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Biomedical Technology Great Leap Forward: The RNA-Base Era Comes Quietly

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2018/09/28 14:38
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It is estimated that the market for new biopharmaceutical technology will reach 1.2 billion in 5 years: RNA-Base is more promising than DNA-Base
 
RNA-based biopharmaceuticals are a relatively new class of technologies, including the development of new therapies and vaccines based on RNA, which are targeted at the treatment and prevention of chronic and rare diseases such as cancer. Diabetes, tuberculosis, and certain cardiovascular diseases. According to market research, DNA and RNA therapy are expected to grow at a compound annual growth rate of 12%, and the market size is expected to reach $1.2 billion by 2020.
 
There are currently 700 drug development projects using DNA and RNA therapy, but most (about 430) projects are still in the early stages (preclinical), and 35% of these projects target tumors. Worldwide, approximately 160 companies and 65 universities are developing RNA-Base therapies. There are currently 12 mRNA vaccines under development, seven of which are developed by CureVac. According to current market trends, the RNA therapy market seems to be more promising than DNA therapy.
 
In tumor-targeted projects, it is dominated by RNA interference (RNAi) and antisense RNA technology. RNAi is a gene silencing technology that inhibits gene expression by targeting and destroying specific messenger RNA molecules (mRNA). Antisense RNA refers to an RNA molecule complementary to mRNA, and also includes an RNA molecule complementary to other RNA. Since ribosomes are unable to translate double-stranded RNA, antisense RNA binds specifically to mRNA and inhibits translation of the mRNA.
 
A major challenge in the commercialization of RNA-Base therapies is toxicity and delivery of the drug. The ideal drug delivery mainly includes the following characteristics: biocompatibility, avoiding the influence of nuclease, controlling distribution (permanence and location of drug), fullness of activity and safety.
 
RNA-Base therapy
 
RNAi works by silencing or shutting down genes. RNAi was first discovered in plants in the 1990s and is called "gene silencing." In 2001, studies showed that mammalian cells have similar mechanisms. Two RNAs are involved in RNAi technology: small interfering RNA (siRNA) and micro RNA (miRNA).
 
siRNA, also known as short interfering RNA or silencing RNA, triggers the degradation of messenger RNA, which requires only a small amount of siRNA to effectively silence gene expression. siRNA is formed by Dicer cleavage of double-stranded RNA, which is usually injected into cells by microinjection or transfection. Many companies currently offer siRNA delivery reagents to simplify the process. A miRNA is a specific non-coding RNA with a total length of 19-25 nucleotides. The miRNA inhibits translation of the target gene by acting as an RNA silencing complex guide chain of the target mRNA. When siRNA silencing requires precise matching of targets, miRNAs can function through imperfect base pairing.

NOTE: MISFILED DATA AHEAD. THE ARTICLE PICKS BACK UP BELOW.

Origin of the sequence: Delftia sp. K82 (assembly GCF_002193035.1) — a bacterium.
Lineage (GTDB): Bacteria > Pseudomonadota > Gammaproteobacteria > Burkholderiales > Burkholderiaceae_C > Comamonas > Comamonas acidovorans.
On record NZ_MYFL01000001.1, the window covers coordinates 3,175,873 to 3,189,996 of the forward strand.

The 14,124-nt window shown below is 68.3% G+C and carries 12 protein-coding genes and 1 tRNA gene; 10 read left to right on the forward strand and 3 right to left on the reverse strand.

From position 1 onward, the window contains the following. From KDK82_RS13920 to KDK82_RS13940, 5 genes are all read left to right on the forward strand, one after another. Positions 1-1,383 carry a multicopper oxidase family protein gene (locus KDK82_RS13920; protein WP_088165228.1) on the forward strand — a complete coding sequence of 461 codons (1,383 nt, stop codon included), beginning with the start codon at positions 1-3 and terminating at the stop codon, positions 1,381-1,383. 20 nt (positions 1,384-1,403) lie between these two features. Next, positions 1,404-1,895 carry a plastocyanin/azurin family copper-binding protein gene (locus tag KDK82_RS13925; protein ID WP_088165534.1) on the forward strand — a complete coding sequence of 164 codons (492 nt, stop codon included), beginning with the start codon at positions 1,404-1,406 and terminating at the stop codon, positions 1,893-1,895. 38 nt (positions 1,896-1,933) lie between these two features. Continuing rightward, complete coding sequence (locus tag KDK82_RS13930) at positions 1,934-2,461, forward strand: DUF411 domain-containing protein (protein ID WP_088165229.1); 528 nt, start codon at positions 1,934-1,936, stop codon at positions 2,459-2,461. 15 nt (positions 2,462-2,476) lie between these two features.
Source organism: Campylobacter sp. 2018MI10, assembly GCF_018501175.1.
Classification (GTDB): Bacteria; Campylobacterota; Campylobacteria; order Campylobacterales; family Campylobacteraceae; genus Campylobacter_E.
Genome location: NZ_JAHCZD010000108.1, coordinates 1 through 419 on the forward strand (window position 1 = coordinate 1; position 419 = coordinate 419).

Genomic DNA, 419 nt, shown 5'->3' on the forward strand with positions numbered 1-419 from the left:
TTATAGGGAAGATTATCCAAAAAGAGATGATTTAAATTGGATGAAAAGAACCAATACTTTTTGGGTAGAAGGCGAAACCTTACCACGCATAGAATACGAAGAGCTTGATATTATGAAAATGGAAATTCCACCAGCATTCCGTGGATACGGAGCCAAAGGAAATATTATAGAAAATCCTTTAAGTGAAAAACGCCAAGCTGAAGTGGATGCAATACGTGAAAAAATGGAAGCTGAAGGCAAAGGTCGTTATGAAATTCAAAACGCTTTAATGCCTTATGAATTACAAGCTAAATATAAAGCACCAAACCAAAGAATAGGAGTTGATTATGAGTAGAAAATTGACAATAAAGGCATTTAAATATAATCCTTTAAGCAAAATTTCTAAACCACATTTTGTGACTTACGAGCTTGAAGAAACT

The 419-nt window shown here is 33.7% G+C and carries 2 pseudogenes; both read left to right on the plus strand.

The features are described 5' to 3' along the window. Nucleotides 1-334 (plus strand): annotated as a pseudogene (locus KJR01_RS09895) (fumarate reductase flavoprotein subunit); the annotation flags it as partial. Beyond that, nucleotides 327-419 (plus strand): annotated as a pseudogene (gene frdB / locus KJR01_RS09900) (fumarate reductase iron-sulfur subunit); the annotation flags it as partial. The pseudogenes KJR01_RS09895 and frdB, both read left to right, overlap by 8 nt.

RNA-Base vaccine
 
An immune response can be induced by direct injection of a vaccine that encodes an RNA molecule that targets the antigen and is absorbed by the antigen-presenting cells. Typically, mRNA vaccines are produced by enzymatic engineering and can be tightly controlled for immunogenicity, pharmacokinetics, and dosage, and mRNA can be used to optimally optimize codon usage and optimize antigenic properties and vaccine stability. Clinical trials have shown that direct delivery of mRNA (in liposomes) produces a distinct protective immune response, and mRNA can also act as an adjunct to stimulate innate immune responses. The RNA-Base vaccine can be developed, manufactured and managed in a matter of weeks and is a potential weapon to lift the threat of future epidemics.
 
RNA-Base Biopharmaceutical
 
The production of RNA-Base biopharmaceuticals requires special care because chemical instability and endonuclease are ubiquitous (especially in the laboratory) making these drugs very sensitive. The principles of RNA-Base biopharmaceuticals are as follows:
 
 
 
Biomedical Technology Great Leap Forward: The RNA-Base Era Comes Quietly
 
 
 
The siRNA was first synthesized by chemical synthesis, but it can also be synthesized in the laboratory by in vitro transcription. Purification of mRNA typically involves concentration, precipitation, extraction, and separation. The 5kD membrane is typically used for mRNA concentration and permeation processes, and because siRNA is smaller than mRNA, a 1 kD membrane is used to trap siRNA products. Traditional ion exchange media (IEX), especially anion exchange (AEX), remains the most popular technique for delivering purified RNA and RNA hybrids.
 
The biggest obstacle to RNA-Base biopharmaceuticals is how to deliver therapeutic drugs to diseased cells. More and more research is currently focused on combining RNA therapy with other systems to increase the efficiency of RNA-Base drug delivery and absorption. The most popular strategy today is the use of lipid delivery systems.
 
in conclusion:
 
RNA-Base biopharmaceuticals are a relatively new technology and are very promising and increasingly used for the treatment and prevention of chronic and rare diseases. Use this method to develop new therapies and vaccines with extra care because RNA is easily degraded. The biggest challenge in the commercialization of RNA-Base therapy is the two major problems of toxicity and how to effectively deliver drugs. However, new technologies are emerging to overcome these difficulties.